China is working on policies, including subsidies and easier access to the grid, to help its ailing solar power producers expand in the domestic market, the China Daily reported on Saturday, citing industry officials and government sources.
The Chinese government will support the connection of photovoltaic solar power producers to the national grid with favorable policies, in a bid to expand the domestic market and help the industry get through tough times, an official has said.
“A document on how State Grid will support China’s PV solar industry has been handed to the central government and is waiting approval,” said Meng Xiangan, deputy director of the China Renewable Energy Society.
State Grid Corp, China’s largest State-owned utility company, is expected to allow local grid companies at city level to approve solar power plants with installed capacities of less than 10,000 kilowatts each to be connected to the grid.
The move is seen as “very encouraging” news by Meng.
State Grid also plans to not charge solar power companies for integration with the grid, which usually costs millions of yuan, and to simplify the process, according to the document.
“The obstacles that companies face in order to be connected to the national grid are the biggest problem for the PV solar power industry, as well as many other new energy industries,” he said. “The new plan will help solve the problem, and it shows the central government’s determination to support the development of the solar industry by solving the grid-connection issue.”
However, he said that it is still hard to predict when the plan will get approved and be in place.
Another senior official at the National Energy Administration, who declined to be named, told China Daily that a group of officials and analysts was formed to specifically work to draw up plans and help guide the country’s solar industry.
China’s export-focused solar panel industry has been hit hard by excess manufacturing capacity and waning foreign demand as European nations cut back subsidies for green power. Companies have slashed prices 30 per cent this year as stockpiles grow, virtually erasing the industry’s profits.
Chinese producers, including Suntech Power Holdings and Trina Solar, are increasingly turning to their home market, which has become one of the world’s biggest, for solar energy development.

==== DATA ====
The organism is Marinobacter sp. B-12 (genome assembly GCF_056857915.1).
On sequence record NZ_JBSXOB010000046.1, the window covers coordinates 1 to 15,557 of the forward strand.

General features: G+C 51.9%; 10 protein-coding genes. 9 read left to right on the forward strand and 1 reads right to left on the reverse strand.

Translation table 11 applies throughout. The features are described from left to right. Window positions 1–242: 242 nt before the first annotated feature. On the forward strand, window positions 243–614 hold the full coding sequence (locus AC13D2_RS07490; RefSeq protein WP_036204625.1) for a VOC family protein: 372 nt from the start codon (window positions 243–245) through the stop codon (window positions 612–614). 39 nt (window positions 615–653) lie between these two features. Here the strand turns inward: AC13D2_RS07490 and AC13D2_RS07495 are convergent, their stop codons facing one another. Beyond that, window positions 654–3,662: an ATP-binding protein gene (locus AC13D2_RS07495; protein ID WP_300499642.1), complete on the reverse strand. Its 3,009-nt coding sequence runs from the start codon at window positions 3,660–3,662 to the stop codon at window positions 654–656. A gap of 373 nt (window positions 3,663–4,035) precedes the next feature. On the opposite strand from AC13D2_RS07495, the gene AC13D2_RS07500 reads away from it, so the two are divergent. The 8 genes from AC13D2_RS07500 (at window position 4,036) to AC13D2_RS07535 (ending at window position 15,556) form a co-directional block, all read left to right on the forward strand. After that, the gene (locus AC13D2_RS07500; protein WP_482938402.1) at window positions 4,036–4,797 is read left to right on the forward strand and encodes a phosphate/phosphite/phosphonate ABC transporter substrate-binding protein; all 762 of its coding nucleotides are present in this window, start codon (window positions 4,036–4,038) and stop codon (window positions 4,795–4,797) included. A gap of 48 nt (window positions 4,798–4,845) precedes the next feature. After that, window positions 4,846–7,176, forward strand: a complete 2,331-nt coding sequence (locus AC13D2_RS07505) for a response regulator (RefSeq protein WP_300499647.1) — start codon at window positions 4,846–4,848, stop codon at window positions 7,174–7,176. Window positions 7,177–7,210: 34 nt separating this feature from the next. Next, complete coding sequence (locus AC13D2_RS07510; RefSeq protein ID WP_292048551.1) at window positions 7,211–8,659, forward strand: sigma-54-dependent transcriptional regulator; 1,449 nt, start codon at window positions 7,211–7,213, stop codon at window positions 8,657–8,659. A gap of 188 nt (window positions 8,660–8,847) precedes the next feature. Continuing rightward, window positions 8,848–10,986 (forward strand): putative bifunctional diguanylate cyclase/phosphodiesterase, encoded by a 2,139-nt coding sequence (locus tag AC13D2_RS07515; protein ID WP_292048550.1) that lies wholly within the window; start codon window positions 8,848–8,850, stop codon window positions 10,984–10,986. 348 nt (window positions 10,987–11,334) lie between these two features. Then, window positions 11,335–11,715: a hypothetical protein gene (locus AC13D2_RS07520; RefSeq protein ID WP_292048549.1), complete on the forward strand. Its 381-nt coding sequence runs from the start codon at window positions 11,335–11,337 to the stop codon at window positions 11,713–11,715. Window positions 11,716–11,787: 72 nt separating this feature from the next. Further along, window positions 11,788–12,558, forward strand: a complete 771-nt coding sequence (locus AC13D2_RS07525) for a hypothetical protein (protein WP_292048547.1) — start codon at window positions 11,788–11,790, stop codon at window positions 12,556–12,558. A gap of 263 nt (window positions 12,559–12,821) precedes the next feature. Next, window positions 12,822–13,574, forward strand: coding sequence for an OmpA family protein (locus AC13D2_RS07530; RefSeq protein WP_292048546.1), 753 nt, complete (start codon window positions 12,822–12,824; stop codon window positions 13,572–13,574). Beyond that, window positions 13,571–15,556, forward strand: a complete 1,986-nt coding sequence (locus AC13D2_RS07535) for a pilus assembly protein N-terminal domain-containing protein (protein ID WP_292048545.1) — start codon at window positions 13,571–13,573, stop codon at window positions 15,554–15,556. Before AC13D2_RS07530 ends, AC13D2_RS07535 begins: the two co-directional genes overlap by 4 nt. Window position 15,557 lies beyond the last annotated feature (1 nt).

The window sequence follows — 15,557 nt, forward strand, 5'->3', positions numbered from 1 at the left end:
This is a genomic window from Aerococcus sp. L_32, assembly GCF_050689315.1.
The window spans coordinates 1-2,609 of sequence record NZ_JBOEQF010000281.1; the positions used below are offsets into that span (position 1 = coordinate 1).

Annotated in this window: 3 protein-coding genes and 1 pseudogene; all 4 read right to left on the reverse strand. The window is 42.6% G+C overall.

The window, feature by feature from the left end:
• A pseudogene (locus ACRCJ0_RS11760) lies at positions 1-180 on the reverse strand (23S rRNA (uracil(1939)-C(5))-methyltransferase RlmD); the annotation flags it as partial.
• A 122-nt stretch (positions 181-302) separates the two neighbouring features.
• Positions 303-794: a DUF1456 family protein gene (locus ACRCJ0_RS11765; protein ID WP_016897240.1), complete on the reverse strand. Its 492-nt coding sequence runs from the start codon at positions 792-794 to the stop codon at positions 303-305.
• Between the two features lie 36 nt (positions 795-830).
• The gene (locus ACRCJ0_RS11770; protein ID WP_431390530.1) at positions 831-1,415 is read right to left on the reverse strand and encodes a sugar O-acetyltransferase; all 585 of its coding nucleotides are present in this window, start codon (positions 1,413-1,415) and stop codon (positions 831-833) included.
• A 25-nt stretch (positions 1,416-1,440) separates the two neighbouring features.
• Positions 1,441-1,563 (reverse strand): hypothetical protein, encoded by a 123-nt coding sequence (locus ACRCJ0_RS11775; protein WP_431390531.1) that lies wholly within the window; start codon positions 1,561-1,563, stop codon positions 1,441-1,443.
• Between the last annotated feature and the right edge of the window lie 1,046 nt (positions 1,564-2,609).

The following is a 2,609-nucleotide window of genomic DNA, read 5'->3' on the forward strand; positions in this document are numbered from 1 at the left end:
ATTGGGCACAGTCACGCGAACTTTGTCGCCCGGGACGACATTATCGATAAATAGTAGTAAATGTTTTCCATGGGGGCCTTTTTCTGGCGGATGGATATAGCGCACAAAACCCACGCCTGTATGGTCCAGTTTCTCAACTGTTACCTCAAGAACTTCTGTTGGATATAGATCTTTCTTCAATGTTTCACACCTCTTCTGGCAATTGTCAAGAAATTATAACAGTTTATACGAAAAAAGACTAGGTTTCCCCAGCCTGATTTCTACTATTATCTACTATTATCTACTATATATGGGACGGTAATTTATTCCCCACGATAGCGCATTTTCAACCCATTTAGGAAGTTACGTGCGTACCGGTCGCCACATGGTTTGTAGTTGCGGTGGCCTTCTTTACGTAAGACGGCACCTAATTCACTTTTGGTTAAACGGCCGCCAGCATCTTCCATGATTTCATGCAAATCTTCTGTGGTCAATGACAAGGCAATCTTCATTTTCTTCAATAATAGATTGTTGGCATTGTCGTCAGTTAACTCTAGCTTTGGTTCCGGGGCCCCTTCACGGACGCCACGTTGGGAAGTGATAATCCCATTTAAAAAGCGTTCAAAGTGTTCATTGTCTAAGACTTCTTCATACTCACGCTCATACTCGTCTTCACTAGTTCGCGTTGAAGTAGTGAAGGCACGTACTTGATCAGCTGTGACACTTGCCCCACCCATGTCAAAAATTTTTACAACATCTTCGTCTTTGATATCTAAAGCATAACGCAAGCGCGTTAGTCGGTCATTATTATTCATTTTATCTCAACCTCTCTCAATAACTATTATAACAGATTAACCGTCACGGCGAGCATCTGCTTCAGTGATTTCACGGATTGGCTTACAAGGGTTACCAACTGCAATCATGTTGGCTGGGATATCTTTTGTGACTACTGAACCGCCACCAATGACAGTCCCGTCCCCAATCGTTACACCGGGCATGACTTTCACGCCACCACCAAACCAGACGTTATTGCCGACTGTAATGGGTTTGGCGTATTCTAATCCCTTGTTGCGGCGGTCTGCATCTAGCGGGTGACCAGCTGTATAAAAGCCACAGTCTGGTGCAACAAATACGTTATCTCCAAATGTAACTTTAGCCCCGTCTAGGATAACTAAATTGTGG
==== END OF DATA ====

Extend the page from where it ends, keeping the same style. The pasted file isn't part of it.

Overseas, they battle not only a weak market environment but also anti-dumping tariffs in the United States. Europe also could impose import duties.
Employees carry solar panels at a solar power plant in Aksu, Xinjiang Uyghur Autonomous Region.
The administration will carry out a series of policies to expand the domestic market, enhance industry mergers and reorganizations, and promote innovation.
Last month, the administration announced a plan to develop distributed solar power plants in a large scale, which encourages local governments to propose new solar power projects.
In western areas of the country, where there are rich solar resources, it is especially hard to get connected to the grid.
“Distributed solar power generation will allow the industry to develop, as long as the grid-connection problems can be solved,” Meng said. “That’s why State Grid’s new policy is very important.”
According to the new plan, China’s installed distributed solar power generation capacity will reach 15 gigawatts by the end of 2015, 5 gW more than the target in the 12th Five-Year Plan (2011-15).
Meanwhile, the government is working on a subsidy policy for distributed solar power plants.
The administration plans to offer subsidies ranging from about 0.4 yuan ($0.06) to 0.6 yuan for each kilowatt-hour of distributed solar power. The amount includes subsidies from both the central and local governments.
“The new subsidy policy means that the more electricity the distributed solar power plants generate, the more subsidy the companies will get,” said Meng. “It’s a very helpful measure to further open the domestic market.”
Chinese PV solar companies – which are facing punitive tariffs stemming from anti-dumping and anti-subsidies investigations launched in the United States and Europe – were happy to hear the news.
Colin Yang, vice-president of Trina Solar Ltd, a PV solar company based in China, said that the company is actively working with local partners to develop distributed solar power projects.
“The long-term healthy development of the solar industry depends on its grid parity. We do hope to make it happen through public-private cooperation,” he said.